Of course, none of this is certain. Trump’s candidacy was remarkably policy-free, and when he does talk about policy he frequently contradicts himself with the space of even a few days. All this means there is significant uncertainty about where he stands on key environmental issues. For example, at one point he endorsed local control of oil and gas during a visit to Colorado but it is not clear if he stills holds that view. He has also swayed back and forth on supporting efforts to sell off our public lands, although it’s important to note that the Republican platform contains language supporting this costly and unpopular idea.

At the same time, economic forces beyond the control of the president also provide tremendous uncertainty about the next four years. Oil and natural gas prices, and the impact of natural gas prices on coal, are controlled by the markets. In the past few years, we’ve seen natural gas development outpace coal due in large part to market forces. Even if the president-elect goes all-out to “bring back coal,” he may have little success.

Source: U.S. Energy Information Administration, Monthly Energy Review, and Short-Term Energy Outlook (March 2016)

Meanwhile, renewable energy is booming as wind and solar are becoming more and more affordable. Wind and solar energy already support about 4,250 jobs in Eastern Colorado alone, far exceeding the approximately 1,400 jobs in Colorado’s coal industry.

At Conservation Colorado, we’ve got hope. Our work will continue, and it is more important now than ever.

We’ve got three substantial assets on our side:

Protesters fill the streets in downtown Denver, November 10, 2016

  • The will of the people. In Colorado, 77 percent of voters say environmental issues are an important factor in deciding whether to elect a public official. 72 percent of Colorado voters are more likely to vote for a candidate who wants to protect public lands. 76 percent of Colorado voters are more likely to vote for a candidate who wants to promote renewable energy like wind and solar. 77 percent of Colorado voters would rather use water more wisely than divert water from rural rivers. There are more numbers like this, but they all boil down to the same idea: Coloradans have strong conservation values, and want to see them represented in our government. Also, let’s remember, Hillary Clinton beat Donald Trump by 5% here in Colorado — Coloradans did not endorse Trump’s vision for our environmental future.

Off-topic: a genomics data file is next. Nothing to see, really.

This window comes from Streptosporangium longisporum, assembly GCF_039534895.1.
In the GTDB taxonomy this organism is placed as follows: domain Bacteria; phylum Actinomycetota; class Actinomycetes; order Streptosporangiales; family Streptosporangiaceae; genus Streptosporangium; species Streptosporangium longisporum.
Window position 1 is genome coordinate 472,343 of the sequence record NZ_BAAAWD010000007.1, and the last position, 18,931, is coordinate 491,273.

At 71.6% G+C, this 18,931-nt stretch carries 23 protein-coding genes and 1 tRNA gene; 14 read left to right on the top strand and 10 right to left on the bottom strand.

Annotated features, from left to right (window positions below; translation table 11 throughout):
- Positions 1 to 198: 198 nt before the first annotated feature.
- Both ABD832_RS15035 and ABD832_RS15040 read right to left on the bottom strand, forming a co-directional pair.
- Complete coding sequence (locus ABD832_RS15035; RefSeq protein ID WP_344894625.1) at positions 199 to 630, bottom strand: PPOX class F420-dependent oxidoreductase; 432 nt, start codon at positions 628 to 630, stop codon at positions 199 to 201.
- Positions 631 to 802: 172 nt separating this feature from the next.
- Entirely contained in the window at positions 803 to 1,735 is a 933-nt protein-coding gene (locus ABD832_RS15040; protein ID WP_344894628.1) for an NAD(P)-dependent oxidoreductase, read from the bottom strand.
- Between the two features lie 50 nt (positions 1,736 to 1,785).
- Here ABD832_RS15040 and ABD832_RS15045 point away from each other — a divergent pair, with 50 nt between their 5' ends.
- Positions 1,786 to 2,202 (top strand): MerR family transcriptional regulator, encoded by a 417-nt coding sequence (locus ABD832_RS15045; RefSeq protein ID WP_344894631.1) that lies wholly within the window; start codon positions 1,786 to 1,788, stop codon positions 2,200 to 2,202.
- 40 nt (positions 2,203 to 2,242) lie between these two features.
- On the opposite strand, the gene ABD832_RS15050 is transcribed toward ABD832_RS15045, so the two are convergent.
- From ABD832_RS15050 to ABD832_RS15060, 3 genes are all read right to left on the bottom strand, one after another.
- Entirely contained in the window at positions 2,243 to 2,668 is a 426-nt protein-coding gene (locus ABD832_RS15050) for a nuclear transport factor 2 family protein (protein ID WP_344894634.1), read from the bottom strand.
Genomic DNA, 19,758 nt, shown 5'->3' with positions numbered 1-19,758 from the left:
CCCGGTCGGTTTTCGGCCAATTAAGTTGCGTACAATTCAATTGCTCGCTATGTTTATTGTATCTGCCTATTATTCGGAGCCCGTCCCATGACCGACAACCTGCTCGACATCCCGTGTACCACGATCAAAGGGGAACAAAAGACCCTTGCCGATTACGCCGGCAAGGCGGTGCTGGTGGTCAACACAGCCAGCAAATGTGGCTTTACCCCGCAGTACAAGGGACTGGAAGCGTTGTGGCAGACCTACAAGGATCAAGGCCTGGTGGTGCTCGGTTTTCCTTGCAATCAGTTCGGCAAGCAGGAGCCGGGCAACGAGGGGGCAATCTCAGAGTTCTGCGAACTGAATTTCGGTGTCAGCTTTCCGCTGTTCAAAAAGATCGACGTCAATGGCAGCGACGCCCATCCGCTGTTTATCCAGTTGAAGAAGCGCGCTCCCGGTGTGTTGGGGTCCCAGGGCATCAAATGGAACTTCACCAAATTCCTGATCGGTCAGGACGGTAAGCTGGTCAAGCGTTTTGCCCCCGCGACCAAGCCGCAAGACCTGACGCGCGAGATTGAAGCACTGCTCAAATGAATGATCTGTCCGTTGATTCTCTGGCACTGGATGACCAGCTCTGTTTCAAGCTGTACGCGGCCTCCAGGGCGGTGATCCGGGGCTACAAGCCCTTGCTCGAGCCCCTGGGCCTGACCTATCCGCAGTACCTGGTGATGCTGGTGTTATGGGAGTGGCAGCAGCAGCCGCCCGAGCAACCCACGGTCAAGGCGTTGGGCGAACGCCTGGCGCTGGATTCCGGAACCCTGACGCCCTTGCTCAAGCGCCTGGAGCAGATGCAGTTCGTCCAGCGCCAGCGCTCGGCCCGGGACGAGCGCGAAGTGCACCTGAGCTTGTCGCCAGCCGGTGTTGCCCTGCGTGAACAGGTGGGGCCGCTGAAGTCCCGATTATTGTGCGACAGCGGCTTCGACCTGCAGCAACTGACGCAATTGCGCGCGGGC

• Supporters on both sides of the aisle in the state Legislature. We fought for a pro-conservation majority in both the state House and state Senate this year, and we succeeded by expanding our conservation majority in the state House. However, the Senate remains under anti-conservation control. But conservation and the environment are bipartisan issues, and we’ve got several powerful examples of what we can accomplish when our elected officials work across the aisle on environmental issues. Last year with a similarly divided legislature, we scored big by passing electric vehicle tax credits, the first-in-the-nation Colorado Public Lands Day, and legalizing rain barrels. We’re looking forward to more of this bipartisan work in the upcoming year, with opportunities to modernize our transportation system, grow our booming outdoor recreation economy, and further keep Colorado a leader for the nation when it comes to energy and the environment.
  • Colorado’s governor is standing up for the environment. In his first post-election interview, Governor John Hickenlooper cited health care, climate action, and public lands as the three main areas of concern for Colorado under President-elect Donald Trump. He vowed that Colorado will continue striving to cut carbon pollution and further clean our air, and will not pull back our strong methane regulations for the oil and gas industry. He also expressed concern for protecting public lands, saying, “Those lands should not be put up for auction.” We’re pleased that the governor is taking a stand and allowing Colorado to chart its own path.

Governor Hickenlooper with Conservation Colorado staff, November 2016

Above all, we will stand together as a community to defend our natural resources and keep up the fight for the future. We’re not alone — a majority of Coloradans share these values and expressed them by voting for pro-conservation candidates in this year’s election.